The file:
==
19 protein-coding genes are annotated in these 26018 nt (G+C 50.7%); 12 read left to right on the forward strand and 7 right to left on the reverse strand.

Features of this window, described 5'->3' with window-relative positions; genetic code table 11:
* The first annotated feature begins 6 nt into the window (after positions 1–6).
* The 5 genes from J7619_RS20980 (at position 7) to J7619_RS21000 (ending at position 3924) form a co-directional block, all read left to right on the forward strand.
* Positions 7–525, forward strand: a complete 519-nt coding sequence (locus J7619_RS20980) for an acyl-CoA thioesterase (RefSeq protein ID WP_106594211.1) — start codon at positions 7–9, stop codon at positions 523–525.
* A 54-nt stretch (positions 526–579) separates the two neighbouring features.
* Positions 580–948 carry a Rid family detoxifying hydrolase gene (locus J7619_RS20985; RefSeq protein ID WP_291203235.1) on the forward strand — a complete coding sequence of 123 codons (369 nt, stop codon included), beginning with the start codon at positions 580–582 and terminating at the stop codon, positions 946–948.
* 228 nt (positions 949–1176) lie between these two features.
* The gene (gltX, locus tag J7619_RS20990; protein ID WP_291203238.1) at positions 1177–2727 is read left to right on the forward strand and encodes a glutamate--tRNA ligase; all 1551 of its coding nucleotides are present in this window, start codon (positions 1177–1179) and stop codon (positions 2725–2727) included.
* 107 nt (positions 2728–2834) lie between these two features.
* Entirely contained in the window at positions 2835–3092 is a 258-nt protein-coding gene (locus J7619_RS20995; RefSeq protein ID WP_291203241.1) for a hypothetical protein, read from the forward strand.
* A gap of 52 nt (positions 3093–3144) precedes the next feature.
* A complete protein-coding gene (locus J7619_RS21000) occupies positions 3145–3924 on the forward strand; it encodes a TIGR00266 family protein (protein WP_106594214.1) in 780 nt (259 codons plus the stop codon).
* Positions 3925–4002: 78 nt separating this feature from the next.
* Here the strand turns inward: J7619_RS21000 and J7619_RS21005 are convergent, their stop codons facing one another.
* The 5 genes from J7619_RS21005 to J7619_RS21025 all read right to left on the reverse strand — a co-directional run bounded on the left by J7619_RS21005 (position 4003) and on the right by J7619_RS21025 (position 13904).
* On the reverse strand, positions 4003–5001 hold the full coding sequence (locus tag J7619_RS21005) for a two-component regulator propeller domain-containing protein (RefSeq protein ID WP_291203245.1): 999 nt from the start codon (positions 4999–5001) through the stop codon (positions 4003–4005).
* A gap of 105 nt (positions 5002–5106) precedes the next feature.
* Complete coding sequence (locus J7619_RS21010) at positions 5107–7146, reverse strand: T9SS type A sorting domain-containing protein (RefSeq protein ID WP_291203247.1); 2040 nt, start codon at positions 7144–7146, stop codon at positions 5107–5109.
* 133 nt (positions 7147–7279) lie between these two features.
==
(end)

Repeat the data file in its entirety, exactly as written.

19 protein-coding genes are annotated in these 26018 nt (G+C 50.7%); 12 read left to right on the forward strand and 7 right to left on the reverse strand.

Features of this window, described 5'->3' with window-relative positions; genetic code table 11:
* The first annotated feature begins 6 nt into the window (after positions 1–6).
* The 5 genes from J7619_RS20980 (at position 7) to J7619_RS21000 (ending at position 3924) form a co-directional block, all read left to right on the forward strand.
* Positions 7–525, forward strand: a complete 519-nt coding sequence (locus J7619_RS20980) for an acyl-CoA thioesterase (RefSeq protein ID WP_106594211.1) — start codon at positions 7–9, stop codon at positions 523–525.
* A 54-nt stretch (positions 526–579) separates the two neighbouring features.
* Positions 580–948 carry a Rid family detoxifying hydrolase gene (locus J7619_RS20985; RefSeq protein ID WP_291203235.1) on the forward strand — a complete coding sequence of 123 codons (369 nt, stop codon included), beginning with the start codon at positions 580–582 and terminating at the stop codon, positions 946–948.
* 228 nt (positions 949–1176) lie between these two features.
* The gene (gltX, locus tag J7619_RS20990; protein ID WP_291203238.1) at positions 1177–2727 is read left to right on the forward strand and encodes a glutamate--tRNA ligase; all 1551 of its coding nucleotides are present in this window, start codon (positions 1177–1179) and stop codon (positions 2725–2727) included.
* 107 nt (positions 2728–2834) lie between these two features.
* Entirely contained in the window at positions 2835–3092 is a 258-nt protein-coding gene (locus J7619_RS20995; RefSeq protein ID WP_291203241.1) for a hypothetical protein, read from the forward strand.
* A gap of 52 nt (positions 3093–3144) precedes the next feature.
* A complete protein-coding gene (locus J7619_RS21000) occupies positions 3145–3924 on the forward strand; it encodes a TIGR00266 family protein (protein WP_106594214.1) in 780 nt (259 codons plus the stop codon).
* Positions 3925–4002: 78 nt separating this feature from the next.
* Here the strand turns inward: J7619_RS21000 and J7619_RS21005 are convergent, their stop codons facing one another.
* The 5 genes from J7619_RS21005 to J7619_RS21025 all read right to left on the reverse strand — a co-directional run bounded on the left by J7619_RS21005 (position 4003) and on the right by J7619_RS21025 (position 13904).
* On the reverse strand, positions 4003–5001 hold the full coding sequence (locus tag J7619_RS21005) for a two-component regulator propeller domain-containing protein (RefSeq protein ID WP_291203245.1): 999 nt from the start codon (positions 4999–5001) through the stop codon (positions 4003–4005).
* A gap of 105 nt (positions 5002–5106) precedes the next feature.
* Complete coding sequence (locus J7619_RS21010) at positions 5107–7146, reverse strand: T9SS type A sorting domain-containing protein (RefSeq protein ID WP_291203247.1); 2040 nt, start codon at positions 7144–7146, stop codon at positions 5107–5109.
* 133 nt (positions 7147–7279) lie between these two features.